Argumenta – Journal of Analytic Philosophy

Since the beginning of his activity, Leibniz considers the notion of free will as absurd; he holds this notion not only unnecessary to found moral responsibility but also as an impediment to the correct understanding of divine and human retribution. What prevents many readers to accept this view is Leibniz’s insistence on contingency as a requisite of free actions: I argue that the possibility of ‘being otherwise’ in a different possible world has nothing to do with freedom, which is a perfection, but rather explains the fact that our actions can be wrong.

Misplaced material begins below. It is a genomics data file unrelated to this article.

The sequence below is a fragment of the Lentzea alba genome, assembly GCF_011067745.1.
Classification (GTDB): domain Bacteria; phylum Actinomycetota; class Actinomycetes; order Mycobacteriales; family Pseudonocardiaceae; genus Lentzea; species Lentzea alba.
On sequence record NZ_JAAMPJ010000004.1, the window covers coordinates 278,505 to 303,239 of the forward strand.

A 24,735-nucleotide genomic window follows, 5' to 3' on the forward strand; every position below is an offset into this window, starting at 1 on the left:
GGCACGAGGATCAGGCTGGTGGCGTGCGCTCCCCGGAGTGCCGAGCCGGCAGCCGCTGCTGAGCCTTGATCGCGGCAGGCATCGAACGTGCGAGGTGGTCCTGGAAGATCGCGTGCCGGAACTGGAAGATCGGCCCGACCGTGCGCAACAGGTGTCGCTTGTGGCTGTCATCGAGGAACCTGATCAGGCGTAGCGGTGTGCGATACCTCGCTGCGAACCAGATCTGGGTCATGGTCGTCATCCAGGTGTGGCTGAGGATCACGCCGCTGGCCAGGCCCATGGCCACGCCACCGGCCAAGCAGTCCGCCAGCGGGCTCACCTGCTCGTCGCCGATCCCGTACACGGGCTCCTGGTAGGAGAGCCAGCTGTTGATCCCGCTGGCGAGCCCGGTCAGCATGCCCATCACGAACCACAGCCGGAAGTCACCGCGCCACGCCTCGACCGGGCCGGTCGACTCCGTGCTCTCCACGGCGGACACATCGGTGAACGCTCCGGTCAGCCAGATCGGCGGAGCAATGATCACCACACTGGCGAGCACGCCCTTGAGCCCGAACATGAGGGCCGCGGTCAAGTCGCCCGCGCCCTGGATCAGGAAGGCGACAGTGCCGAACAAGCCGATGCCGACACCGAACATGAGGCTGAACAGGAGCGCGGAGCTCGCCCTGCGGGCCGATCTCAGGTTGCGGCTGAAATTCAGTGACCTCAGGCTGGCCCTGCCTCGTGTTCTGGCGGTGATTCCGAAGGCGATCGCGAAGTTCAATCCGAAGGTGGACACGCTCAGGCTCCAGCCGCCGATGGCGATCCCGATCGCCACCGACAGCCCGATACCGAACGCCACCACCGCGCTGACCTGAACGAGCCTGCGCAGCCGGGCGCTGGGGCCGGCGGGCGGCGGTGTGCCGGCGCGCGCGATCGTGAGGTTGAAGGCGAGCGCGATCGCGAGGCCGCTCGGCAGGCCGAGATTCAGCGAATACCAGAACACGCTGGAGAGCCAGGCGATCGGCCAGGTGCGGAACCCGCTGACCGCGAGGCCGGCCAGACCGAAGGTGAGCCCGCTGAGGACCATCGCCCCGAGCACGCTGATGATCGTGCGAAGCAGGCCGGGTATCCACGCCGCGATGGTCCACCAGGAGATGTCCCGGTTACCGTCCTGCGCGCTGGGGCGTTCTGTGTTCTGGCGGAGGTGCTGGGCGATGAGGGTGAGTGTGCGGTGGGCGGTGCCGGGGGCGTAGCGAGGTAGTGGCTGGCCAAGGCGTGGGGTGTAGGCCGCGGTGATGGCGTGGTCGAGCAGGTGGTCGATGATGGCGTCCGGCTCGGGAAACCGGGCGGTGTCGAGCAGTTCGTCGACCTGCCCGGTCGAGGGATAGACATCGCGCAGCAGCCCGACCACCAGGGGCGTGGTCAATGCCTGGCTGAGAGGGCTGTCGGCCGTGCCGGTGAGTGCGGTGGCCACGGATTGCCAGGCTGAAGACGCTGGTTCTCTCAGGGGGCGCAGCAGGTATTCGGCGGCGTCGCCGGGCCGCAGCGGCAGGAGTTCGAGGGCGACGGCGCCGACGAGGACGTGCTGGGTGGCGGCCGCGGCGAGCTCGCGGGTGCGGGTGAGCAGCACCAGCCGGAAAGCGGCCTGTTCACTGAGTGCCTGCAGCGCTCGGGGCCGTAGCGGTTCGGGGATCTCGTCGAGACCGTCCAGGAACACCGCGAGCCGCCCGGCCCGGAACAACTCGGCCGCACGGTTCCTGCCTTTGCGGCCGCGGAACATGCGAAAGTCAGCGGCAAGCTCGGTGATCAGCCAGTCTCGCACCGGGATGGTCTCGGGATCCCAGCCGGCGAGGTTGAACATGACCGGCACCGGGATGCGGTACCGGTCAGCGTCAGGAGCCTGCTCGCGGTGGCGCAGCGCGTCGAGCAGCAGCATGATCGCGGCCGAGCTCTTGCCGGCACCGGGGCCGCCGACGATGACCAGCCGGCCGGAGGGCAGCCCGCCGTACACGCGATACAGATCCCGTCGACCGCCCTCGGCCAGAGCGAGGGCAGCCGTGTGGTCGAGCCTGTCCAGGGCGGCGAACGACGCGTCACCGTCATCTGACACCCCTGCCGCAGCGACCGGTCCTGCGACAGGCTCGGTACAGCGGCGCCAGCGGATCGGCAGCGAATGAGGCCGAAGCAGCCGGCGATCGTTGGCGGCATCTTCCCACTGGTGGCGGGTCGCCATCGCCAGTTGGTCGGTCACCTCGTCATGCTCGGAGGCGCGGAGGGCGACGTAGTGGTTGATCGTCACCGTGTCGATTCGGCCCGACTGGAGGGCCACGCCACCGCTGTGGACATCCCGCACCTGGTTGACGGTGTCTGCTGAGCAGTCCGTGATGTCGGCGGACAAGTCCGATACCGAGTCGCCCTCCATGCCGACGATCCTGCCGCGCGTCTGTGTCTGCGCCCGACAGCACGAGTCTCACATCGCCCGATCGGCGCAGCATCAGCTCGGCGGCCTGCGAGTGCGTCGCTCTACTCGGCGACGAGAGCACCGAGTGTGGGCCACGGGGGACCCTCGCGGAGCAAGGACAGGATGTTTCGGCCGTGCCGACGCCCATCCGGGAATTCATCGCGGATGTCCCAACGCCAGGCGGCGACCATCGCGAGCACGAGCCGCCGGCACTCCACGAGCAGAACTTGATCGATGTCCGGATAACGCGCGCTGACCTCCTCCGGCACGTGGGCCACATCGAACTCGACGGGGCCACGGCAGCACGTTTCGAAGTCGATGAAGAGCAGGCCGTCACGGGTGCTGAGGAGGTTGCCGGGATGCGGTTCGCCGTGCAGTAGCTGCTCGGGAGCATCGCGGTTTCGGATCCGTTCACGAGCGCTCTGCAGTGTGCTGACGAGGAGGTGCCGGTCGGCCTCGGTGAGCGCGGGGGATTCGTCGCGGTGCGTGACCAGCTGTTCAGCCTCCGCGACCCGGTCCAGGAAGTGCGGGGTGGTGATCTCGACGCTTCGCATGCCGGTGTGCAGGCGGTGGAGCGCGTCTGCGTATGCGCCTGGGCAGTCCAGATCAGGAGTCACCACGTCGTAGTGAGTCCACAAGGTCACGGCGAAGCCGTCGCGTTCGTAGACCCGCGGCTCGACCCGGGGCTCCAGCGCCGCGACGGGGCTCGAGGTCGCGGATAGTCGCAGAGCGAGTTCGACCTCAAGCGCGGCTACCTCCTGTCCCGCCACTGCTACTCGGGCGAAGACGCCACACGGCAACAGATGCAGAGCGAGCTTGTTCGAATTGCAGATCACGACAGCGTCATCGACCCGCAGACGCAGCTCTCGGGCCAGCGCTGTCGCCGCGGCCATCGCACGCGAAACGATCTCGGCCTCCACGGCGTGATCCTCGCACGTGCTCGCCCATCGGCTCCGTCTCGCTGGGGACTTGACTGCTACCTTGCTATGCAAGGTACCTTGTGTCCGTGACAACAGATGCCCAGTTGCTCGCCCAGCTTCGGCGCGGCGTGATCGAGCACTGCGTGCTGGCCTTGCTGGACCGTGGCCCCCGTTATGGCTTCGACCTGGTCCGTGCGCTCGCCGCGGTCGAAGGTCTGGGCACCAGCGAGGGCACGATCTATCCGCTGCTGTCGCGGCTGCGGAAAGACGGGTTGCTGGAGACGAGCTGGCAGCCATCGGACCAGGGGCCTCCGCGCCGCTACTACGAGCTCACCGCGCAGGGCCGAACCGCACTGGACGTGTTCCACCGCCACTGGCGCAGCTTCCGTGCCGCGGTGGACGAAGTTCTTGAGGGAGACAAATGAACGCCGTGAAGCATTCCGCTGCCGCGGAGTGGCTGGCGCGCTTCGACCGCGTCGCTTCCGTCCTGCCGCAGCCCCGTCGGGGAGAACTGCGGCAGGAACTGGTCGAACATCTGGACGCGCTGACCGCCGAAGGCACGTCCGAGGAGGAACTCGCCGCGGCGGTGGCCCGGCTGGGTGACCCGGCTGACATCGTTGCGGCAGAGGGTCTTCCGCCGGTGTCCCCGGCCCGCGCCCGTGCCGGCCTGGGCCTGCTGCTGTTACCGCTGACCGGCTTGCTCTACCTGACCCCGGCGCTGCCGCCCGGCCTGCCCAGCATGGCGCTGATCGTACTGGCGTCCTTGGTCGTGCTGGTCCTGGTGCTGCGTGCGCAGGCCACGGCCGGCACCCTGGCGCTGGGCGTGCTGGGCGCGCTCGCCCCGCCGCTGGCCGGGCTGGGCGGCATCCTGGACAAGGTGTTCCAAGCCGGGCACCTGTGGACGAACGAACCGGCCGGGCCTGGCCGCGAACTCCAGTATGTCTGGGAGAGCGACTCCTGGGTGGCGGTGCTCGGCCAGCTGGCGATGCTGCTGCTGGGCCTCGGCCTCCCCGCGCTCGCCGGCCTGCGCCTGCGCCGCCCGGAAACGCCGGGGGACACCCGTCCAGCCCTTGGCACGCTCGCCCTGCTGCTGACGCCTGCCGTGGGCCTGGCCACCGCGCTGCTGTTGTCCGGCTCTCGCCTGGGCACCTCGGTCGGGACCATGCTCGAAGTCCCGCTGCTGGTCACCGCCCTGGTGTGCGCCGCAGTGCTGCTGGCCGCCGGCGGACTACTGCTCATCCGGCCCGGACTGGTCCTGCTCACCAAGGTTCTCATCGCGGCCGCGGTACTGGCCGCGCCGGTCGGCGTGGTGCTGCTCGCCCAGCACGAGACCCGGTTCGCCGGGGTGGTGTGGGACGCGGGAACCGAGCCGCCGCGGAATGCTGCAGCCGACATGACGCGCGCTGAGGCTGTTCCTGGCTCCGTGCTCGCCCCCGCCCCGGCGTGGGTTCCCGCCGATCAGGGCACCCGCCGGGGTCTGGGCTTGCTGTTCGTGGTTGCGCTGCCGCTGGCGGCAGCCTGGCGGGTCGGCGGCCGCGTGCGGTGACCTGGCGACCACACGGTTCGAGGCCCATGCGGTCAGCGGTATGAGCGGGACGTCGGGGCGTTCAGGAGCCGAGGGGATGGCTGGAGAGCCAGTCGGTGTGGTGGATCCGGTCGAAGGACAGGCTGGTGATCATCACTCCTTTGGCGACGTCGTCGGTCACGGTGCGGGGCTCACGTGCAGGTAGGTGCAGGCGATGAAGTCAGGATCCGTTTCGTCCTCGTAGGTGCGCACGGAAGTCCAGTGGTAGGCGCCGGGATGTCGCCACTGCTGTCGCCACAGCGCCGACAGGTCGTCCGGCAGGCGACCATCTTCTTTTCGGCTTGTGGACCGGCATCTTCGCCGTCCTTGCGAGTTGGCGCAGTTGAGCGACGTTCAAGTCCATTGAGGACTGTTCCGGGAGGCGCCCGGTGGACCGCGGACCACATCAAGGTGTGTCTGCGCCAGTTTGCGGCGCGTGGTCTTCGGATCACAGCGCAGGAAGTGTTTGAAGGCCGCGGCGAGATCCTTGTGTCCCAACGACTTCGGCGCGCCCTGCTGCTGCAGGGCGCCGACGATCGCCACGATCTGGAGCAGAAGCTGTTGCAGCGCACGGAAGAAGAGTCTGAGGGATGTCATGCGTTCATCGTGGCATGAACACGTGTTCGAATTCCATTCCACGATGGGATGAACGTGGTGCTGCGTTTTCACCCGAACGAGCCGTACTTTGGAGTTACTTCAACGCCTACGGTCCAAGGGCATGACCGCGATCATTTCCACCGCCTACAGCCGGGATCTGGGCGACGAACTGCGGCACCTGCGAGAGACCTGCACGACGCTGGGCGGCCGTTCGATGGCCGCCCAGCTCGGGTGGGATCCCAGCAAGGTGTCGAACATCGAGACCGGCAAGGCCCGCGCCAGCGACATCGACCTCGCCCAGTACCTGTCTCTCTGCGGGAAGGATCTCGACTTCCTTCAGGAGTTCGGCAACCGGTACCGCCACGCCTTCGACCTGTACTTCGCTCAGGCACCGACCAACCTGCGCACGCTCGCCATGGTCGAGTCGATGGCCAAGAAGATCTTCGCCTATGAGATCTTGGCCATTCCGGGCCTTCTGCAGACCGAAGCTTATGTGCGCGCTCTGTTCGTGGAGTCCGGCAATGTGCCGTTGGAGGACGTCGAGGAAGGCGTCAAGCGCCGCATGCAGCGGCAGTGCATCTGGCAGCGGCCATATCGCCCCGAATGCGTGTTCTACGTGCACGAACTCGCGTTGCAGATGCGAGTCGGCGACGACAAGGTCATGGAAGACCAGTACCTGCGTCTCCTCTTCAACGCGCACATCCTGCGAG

Leibniz starts dealing with the problem of free will in 1671, with a short treatise, now lost, described by himself as a meditation on how human freedom can coexist with divine providence, fate, damnation, God’s grace, punishments and rewards (Leibniz 1923ff: II-1, 83). Forty years later, in his Theodicy, he will still be dealing with the same issues, but in the light of a life-long enquiry covering all the main subjects of metaphysics. Such relentless interest and constant rework depends on three…


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